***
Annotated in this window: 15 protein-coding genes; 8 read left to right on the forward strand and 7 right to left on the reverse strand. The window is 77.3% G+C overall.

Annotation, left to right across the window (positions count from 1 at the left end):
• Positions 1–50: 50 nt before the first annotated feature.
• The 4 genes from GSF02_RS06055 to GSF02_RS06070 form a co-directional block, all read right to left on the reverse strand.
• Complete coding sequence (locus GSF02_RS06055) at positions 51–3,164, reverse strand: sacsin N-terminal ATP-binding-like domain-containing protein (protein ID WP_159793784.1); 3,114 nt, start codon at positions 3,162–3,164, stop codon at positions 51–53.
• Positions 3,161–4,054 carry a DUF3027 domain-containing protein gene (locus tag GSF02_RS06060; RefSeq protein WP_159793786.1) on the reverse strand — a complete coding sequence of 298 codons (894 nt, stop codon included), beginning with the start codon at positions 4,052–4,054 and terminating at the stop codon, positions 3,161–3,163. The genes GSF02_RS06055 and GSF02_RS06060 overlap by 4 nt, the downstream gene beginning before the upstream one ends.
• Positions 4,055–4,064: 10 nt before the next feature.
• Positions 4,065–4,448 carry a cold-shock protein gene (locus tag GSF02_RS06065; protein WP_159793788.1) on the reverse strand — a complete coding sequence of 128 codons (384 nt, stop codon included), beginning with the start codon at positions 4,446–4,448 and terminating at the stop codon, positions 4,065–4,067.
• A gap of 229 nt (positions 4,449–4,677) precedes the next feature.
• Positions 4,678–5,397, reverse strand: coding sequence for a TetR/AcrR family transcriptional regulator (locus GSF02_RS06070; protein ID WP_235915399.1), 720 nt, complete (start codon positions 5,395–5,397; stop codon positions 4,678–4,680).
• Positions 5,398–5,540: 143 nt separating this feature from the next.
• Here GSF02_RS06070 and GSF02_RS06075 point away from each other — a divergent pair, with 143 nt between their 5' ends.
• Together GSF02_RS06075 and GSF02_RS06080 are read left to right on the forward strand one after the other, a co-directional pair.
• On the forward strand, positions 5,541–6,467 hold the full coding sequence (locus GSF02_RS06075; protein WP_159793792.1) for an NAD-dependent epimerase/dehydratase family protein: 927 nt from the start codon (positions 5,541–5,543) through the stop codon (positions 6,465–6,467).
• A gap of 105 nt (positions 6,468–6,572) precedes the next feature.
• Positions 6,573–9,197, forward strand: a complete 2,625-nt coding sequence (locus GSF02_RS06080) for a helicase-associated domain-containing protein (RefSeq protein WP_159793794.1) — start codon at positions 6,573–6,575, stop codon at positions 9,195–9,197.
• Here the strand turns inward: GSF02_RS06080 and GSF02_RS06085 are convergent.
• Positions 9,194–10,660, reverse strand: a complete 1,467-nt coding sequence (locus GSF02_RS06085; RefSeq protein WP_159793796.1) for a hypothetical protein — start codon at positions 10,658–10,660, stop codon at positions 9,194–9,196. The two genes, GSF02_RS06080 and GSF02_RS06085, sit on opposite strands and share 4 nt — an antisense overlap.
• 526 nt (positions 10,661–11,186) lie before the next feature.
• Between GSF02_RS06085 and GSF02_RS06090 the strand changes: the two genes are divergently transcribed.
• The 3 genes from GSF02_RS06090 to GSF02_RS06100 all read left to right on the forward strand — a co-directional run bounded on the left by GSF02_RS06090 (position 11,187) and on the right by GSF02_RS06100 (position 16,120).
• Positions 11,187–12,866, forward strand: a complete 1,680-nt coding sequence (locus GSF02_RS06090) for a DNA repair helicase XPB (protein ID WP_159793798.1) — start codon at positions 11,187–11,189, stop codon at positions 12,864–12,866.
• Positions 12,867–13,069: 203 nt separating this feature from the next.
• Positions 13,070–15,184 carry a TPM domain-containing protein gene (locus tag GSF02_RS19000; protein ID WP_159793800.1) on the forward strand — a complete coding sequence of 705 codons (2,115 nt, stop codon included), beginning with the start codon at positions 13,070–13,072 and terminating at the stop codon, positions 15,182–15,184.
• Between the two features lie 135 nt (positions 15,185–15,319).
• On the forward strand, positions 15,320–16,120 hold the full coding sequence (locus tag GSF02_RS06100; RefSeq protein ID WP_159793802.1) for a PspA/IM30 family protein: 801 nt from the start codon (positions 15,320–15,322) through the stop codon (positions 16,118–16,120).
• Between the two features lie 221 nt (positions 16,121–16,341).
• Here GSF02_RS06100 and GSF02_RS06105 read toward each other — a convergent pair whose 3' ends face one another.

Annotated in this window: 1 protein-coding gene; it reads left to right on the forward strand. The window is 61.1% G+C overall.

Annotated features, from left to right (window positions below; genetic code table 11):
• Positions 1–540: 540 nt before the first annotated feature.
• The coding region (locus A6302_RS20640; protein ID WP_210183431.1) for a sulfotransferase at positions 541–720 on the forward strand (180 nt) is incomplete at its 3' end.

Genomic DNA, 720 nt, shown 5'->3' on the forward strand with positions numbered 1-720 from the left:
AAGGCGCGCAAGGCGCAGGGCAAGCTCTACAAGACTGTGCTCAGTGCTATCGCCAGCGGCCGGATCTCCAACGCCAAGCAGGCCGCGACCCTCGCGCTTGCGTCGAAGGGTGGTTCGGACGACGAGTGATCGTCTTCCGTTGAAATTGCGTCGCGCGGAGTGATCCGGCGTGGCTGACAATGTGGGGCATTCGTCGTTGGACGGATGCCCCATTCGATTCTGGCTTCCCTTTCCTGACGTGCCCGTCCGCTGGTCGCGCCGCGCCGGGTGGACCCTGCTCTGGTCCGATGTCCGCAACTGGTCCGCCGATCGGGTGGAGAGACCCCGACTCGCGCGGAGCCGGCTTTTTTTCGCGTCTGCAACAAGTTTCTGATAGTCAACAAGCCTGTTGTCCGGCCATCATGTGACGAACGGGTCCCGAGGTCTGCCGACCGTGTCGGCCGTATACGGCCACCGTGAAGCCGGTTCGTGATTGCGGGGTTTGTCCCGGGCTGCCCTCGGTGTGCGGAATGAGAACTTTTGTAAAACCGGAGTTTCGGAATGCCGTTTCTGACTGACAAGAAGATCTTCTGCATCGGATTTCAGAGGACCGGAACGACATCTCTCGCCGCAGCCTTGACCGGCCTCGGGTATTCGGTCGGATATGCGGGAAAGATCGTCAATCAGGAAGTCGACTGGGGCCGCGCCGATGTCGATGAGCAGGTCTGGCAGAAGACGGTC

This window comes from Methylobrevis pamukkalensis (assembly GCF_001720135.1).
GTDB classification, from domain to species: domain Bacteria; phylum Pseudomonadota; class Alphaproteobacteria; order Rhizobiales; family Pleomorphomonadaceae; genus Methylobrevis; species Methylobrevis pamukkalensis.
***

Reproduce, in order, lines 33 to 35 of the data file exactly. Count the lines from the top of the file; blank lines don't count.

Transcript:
Genomic DNA, 720 nt, shown 5'->3' on the forward strand with positions numbered 1-720 from the left:
AAGGCGCGCAAGGCGCAGGGCAAGCTCTACAAGACTGTGCTCAGTGCTATCGCCAGCGGCCGGATCTCCAACGCCAAGCAGGCCGCGACCCTCGCGCTTGCGTCGAAGGGTGGTTCGGACGACGAGTGATCGTCTTCCGTTGAAATTGCGTCGCGCGGAGTGATCCGGCGTGGCTGACAATGTGGGGCATTCGTCGTTGGACGGATGCCCCATTCGATTCTGGCTTCCCTTTCCTGACGTGCCCGTCCGCTGGTCGCGCCGCGCCGGGTGGACCCTGCTCTGGTCCGATGTCCGCAACTGGTCCGCCGATCGGGTGGAGAGACCCCGACTCGCGCGGAGCCGGCTTTTTTTCGCGTCTGCAACAAGTTTCTGATAGTCAACAAGCCTGTTGTCCGGCCATCATGTGACGAACGGGTCCCGAGGTCTGCCGACCGTGTCGGCCGTATACGGCCACCGTGAAGCCGGTTCGTGATTGCGGGGTTTGTCCCGGGCTGCCCTCGGTGTGCGGAATGAGAACTTTTGTAAAACCGGAGTTTCGGAATGCCGTTTCTGACTGACAAGAAGATCTTCTGCATCGGATTTCAGAGGACCGGAACGACATCTCTCGCCGCAGCCTTGACCGGCCTCGGGTATTCGGTCGGATATGCGGGAAAGATCGTCAATCAGGAAGTCGACTGGGGCCGCGCCGATGTCGATGAGCAGGTCTGGCAGAAGACGGTC

This window comes from Methylobrevis pamukkalensis (assembly GCF_001720135.1).